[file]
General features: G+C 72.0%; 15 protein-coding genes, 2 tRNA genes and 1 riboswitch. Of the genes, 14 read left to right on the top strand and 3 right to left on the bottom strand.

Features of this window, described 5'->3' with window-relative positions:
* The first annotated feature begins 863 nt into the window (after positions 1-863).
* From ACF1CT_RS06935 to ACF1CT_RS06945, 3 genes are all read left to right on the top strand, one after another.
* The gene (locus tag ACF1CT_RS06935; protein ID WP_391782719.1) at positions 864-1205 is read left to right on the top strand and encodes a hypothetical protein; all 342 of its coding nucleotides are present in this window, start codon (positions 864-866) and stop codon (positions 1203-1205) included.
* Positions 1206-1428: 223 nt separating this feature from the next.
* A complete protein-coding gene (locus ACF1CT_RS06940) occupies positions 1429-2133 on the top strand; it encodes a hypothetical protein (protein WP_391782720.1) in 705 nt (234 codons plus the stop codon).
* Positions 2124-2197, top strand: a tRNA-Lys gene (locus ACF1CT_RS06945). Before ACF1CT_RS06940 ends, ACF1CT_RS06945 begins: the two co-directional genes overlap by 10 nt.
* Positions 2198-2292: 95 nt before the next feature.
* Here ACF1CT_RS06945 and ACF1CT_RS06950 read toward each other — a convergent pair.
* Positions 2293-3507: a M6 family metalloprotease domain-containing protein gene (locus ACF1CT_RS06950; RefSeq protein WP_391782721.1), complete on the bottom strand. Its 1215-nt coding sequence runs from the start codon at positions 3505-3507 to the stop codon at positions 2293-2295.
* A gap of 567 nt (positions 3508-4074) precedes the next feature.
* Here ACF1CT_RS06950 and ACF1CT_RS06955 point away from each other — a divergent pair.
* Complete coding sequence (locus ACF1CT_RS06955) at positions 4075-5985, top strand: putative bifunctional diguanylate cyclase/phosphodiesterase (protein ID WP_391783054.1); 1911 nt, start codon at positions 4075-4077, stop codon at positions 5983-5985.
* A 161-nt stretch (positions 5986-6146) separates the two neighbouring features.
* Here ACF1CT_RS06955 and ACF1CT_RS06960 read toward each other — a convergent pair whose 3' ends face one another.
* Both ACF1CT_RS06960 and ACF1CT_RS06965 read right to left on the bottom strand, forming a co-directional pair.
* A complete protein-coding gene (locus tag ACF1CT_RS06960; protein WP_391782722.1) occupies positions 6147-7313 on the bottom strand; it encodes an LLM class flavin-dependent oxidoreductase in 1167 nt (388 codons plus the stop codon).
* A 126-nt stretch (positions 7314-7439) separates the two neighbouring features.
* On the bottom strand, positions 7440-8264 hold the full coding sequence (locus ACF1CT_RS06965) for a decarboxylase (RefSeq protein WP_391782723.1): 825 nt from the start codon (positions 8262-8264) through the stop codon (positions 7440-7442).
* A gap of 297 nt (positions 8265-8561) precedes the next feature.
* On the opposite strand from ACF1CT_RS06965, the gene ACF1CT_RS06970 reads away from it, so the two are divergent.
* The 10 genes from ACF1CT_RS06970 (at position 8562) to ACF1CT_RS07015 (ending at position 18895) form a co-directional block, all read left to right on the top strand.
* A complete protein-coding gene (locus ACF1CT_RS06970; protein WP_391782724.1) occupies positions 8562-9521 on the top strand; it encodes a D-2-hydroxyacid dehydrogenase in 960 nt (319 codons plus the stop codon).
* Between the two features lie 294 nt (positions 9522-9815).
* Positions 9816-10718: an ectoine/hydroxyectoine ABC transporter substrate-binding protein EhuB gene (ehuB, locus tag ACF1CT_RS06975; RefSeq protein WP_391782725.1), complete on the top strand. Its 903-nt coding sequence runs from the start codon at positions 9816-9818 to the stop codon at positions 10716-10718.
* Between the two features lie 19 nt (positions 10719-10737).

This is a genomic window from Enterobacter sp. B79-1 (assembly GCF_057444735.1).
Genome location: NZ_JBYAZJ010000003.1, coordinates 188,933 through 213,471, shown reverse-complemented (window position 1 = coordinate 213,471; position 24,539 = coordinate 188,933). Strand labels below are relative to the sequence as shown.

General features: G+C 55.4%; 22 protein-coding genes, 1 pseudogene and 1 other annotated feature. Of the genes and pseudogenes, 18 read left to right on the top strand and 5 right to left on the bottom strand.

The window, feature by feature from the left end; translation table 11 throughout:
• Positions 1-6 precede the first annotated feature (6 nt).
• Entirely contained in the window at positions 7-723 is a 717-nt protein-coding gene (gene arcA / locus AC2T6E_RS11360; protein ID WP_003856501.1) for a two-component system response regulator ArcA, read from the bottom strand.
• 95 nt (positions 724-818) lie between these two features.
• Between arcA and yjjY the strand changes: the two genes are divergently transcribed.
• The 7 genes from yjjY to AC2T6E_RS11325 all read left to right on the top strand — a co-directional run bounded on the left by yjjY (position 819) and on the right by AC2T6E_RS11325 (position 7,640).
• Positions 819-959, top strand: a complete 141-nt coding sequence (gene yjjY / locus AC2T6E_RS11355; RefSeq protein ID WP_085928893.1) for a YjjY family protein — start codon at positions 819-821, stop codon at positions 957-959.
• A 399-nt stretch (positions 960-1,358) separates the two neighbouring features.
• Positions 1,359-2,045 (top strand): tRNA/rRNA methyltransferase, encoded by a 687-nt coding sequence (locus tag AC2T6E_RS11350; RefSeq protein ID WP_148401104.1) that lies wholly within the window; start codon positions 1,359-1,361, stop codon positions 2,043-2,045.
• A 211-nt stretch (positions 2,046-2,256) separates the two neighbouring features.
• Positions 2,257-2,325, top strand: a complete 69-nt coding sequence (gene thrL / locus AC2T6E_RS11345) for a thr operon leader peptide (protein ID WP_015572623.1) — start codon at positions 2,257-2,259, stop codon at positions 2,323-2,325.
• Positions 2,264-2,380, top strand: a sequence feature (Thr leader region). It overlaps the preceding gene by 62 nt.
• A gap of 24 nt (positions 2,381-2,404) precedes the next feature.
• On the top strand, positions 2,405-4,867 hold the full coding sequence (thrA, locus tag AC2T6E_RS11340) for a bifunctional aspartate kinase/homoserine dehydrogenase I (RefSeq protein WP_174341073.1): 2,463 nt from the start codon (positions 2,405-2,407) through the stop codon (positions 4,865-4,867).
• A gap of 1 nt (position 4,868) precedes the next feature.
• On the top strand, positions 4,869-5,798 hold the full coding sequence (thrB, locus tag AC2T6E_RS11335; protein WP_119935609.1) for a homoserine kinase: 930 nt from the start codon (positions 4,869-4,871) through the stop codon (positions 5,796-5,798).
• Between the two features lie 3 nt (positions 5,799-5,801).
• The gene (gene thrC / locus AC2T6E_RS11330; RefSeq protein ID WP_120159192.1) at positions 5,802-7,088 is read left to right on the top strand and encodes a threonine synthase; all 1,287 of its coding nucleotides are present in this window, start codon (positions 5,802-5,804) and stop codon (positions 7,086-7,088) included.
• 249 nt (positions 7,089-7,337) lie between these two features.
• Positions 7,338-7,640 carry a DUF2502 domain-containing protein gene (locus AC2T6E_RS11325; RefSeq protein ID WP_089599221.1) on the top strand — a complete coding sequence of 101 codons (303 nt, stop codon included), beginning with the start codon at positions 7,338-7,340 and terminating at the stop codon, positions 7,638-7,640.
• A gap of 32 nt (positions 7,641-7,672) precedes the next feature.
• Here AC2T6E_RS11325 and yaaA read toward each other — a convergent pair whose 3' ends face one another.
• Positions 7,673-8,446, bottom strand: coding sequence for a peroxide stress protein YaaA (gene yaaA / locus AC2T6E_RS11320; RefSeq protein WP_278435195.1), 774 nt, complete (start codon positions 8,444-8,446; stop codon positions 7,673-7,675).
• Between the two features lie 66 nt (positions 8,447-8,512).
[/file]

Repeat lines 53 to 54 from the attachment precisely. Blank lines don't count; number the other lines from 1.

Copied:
• Positions 7,673-8,446, bottom strand: coding sequence for a peroxide stress protein YaaA (gene yaaA / locus AC2T6E_RS11320; RefSeq protein WP_278435195.1), 774 nt, complete (start codon positions 8,444-8,446; stop codon positions 7,673-7,675).
• Between the two features lie 66 nt (positions 8,447-8,512).